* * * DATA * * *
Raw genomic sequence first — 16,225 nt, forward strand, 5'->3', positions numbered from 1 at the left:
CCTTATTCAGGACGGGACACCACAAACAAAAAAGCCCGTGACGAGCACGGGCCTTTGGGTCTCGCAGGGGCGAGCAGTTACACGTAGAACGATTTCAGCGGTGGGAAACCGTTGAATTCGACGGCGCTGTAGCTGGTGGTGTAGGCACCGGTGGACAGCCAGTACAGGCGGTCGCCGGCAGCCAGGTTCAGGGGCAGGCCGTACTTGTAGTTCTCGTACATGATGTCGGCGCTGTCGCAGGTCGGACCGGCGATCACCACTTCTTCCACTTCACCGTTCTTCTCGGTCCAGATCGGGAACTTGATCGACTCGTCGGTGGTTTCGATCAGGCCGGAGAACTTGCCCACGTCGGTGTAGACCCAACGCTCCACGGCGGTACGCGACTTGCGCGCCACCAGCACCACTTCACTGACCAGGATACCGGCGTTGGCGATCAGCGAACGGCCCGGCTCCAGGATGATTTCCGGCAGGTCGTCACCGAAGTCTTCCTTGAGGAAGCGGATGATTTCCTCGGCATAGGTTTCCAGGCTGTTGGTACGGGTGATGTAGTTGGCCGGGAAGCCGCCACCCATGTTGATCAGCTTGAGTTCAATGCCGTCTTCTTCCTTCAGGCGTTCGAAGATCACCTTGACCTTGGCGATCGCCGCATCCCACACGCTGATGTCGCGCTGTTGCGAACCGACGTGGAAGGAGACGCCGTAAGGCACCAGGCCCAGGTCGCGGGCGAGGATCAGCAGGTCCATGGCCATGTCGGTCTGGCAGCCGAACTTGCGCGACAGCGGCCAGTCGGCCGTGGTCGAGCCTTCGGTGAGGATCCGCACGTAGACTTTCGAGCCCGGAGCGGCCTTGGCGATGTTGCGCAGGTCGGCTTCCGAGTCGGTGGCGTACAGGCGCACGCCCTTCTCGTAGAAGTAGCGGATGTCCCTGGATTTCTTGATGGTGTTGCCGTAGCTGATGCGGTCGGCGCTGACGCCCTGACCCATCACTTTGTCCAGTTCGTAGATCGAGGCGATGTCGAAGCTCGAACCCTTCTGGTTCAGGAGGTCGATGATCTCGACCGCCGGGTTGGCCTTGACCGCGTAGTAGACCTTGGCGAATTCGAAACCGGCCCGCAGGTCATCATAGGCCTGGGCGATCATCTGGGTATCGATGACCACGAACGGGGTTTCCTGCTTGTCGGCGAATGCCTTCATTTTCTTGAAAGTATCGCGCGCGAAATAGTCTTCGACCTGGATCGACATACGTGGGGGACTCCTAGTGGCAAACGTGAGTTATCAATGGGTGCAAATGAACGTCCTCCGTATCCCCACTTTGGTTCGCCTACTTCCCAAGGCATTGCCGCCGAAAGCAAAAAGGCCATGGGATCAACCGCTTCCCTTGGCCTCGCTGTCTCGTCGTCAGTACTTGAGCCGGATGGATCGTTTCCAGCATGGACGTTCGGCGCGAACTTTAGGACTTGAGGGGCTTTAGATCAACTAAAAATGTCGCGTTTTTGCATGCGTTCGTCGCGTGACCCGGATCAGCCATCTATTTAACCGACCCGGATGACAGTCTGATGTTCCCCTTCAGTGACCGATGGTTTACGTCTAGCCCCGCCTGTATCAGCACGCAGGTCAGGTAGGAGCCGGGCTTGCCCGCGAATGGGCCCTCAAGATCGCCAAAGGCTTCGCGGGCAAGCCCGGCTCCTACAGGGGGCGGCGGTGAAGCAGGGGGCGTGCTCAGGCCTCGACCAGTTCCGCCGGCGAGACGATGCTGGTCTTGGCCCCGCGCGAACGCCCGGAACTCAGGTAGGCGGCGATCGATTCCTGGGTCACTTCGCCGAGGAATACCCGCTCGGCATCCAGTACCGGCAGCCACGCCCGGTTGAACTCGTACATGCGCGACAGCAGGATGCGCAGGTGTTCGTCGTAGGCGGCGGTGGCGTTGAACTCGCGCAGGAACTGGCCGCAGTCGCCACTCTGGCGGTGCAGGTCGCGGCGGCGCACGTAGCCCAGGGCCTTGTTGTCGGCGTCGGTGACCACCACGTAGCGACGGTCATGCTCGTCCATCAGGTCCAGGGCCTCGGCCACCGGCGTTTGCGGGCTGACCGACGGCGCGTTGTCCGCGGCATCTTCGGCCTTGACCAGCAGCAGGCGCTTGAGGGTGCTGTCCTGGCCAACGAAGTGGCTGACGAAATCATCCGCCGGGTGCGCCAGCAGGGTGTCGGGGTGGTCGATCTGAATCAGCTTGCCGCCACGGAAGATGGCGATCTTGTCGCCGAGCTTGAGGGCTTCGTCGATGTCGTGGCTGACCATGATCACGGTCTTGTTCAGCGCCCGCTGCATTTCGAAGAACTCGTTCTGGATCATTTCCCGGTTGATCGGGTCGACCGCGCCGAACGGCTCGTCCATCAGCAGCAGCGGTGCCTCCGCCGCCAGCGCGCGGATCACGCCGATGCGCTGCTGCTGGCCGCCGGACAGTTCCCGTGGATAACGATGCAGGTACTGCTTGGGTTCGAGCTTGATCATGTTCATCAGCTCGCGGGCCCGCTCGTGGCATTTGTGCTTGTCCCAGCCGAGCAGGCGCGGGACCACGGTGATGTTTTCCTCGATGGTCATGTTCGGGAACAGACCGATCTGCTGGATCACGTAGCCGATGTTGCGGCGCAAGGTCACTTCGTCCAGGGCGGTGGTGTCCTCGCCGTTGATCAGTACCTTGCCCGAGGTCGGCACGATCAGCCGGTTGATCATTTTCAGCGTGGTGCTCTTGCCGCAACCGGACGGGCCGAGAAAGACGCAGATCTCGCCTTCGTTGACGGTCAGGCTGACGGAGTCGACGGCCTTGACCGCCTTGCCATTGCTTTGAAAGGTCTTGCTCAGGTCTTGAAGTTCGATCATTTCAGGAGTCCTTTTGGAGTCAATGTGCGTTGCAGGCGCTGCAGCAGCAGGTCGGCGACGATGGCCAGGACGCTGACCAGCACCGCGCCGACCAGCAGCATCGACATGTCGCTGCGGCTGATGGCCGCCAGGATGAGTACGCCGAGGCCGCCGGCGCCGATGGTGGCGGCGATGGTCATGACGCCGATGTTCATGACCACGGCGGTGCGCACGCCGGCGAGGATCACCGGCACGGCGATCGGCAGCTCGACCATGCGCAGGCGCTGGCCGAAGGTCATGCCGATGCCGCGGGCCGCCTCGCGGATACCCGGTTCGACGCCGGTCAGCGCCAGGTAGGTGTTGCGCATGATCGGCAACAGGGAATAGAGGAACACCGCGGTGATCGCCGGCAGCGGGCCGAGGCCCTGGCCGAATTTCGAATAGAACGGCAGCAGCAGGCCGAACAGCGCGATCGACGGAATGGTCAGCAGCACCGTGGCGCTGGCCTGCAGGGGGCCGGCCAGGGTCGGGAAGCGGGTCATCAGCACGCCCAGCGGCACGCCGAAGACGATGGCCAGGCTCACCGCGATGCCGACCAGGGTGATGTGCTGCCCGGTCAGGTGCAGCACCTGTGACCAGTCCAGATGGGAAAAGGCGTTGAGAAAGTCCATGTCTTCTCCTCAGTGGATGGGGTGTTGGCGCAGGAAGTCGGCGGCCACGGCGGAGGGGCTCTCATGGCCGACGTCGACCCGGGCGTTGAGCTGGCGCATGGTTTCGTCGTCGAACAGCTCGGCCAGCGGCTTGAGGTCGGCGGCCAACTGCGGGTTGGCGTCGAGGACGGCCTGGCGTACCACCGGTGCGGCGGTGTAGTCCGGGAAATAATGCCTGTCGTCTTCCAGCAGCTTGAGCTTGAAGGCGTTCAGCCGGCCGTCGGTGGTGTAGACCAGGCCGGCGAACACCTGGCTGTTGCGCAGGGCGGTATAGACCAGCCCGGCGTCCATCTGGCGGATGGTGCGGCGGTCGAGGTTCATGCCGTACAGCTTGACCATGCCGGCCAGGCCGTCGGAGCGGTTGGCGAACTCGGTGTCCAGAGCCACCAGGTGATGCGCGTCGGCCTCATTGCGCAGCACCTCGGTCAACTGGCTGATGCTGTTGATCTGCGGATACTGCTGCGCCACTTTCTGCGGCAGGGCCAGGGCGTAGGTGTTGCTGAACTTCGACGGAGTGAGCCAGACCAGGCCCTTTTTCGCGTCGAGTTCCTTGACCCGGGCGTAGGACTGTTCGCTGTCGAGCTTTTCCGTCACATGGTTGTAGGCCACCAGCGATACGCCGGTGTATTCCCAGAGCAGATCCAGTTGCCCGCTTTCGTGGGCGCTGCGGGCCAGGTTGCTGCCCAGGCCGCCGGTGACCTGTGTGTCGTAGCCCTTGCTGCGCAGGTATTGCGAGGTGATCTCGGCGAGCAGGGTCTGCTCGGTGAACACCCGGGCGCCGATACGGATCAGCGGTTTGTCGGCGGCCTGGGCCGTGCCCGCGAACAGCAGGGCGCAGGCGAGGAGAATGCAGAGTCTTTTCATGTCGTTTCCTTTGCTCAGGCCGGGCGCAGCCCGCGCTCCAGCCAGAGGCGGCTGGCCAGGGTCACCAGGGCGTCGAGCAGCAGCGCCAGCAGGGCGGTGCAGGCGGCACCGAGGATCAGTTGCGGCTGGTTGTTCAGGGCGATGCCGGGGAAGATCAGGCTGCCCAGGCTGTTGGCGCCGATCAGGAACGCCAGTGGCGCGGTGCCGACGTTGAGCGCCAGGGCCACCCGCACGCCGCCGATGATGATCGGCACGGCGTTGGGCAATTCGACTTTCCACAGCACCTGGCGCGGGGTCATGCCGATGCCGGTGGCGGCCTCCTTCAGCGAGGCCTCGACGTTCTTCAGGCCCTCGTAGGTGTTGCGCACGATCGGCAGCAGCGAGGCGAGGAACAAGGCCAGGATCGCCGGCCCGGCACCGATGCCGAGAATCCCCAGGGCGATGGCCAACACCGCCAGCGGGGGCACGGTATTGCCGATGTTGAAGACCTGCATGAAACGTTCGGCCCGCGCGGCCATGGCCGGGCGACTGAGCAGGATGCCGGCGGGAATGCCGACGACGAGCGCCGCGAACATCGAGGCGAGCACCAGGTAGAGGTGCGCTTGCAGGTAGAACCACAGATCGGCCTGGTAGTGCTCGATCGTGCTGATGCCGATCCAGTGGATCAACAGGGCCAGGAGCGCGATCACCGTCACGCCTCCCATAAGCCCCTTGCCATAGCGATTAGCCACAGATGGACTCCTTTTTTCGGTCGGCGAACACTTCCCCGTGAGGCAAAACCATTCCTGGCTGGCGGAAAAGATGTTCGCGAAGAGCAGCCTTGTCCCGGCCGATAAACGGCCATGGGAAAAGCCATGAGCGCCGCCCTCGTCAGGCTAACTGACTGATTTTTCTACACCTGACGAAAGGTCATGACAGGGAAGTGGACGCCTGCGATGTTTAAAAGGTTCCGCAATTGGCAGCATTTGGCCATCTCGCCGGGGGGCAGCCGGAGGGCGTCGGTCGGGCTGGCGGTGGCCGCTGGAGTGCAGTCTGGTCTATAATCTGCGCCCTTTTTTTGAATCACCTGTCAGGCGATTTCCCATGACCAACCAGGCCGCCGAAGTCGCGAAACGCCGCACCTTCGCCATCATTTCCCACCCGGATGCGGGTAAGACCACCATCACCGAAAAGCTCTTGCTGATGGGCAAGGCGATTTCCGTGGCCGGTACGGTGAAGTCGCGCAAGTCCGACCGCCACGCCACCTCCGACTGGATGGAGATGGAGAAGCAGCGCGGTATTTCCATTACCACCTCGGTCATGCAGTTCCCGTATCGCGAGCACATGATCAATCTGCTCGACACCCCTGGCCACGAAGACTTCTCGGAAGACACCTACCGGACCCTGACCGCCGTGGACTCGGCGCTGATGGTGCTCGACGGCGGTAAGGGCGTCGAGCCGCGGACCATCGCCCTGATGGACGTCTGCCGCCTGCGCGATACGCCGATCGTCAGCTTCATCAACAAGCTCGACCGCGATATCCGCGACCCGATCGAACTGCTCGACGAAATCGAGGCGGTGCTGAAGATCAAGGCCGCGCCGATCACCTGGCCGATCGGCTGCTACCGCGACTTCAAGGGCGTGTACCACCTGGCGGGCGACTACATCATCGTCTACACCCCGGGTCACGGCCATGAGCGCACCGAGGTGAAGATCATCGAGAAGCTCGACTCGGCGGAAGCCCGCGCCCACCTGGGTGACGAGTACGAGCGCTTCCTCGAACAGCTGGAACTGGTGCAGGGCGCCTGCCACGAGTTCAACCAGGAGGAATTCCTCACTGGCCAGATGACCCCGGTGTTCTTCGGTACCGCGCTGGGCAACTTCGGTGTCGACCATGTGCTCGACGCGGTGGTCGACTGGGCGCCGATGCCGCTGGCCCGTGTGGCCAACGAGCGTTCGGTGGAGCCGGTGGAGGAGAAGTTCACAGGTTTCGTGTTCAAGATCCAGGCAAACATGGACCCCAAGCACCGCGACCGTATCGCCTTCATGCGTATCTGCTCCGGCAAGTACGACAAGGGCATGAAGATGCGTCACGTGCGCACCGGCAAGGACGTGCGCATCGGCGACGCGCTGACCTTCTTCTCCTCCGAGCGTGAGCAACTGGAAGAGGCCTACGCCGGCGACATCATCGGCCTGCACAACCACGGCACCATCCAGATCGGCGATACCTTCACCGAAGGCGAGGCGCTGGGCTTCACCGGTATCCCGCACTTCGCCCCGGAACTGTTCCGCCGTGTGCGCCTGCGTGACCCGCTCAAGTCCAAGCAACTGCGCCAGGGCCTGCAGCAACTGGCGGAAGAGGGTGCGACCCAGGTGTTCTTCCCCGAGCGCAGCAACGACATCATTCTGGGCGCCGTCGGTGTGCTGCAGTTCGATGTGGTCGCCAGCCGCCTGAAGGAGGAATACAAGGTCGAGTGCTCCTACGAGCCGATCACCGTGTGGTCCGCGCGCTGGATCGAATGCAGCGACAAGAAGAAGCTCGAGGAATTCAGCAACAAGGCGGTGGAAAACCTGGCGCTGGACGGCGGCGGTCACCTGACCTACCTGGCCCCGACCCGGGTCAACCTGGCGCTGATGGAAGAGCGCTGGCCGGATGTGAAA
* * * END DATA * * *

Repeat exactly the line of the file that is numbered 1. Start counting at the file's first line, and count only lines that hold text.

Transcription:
Raw genomic sequence first — 16,225 nt, forward strand, 5'->3', positions numbered from 1 at the left: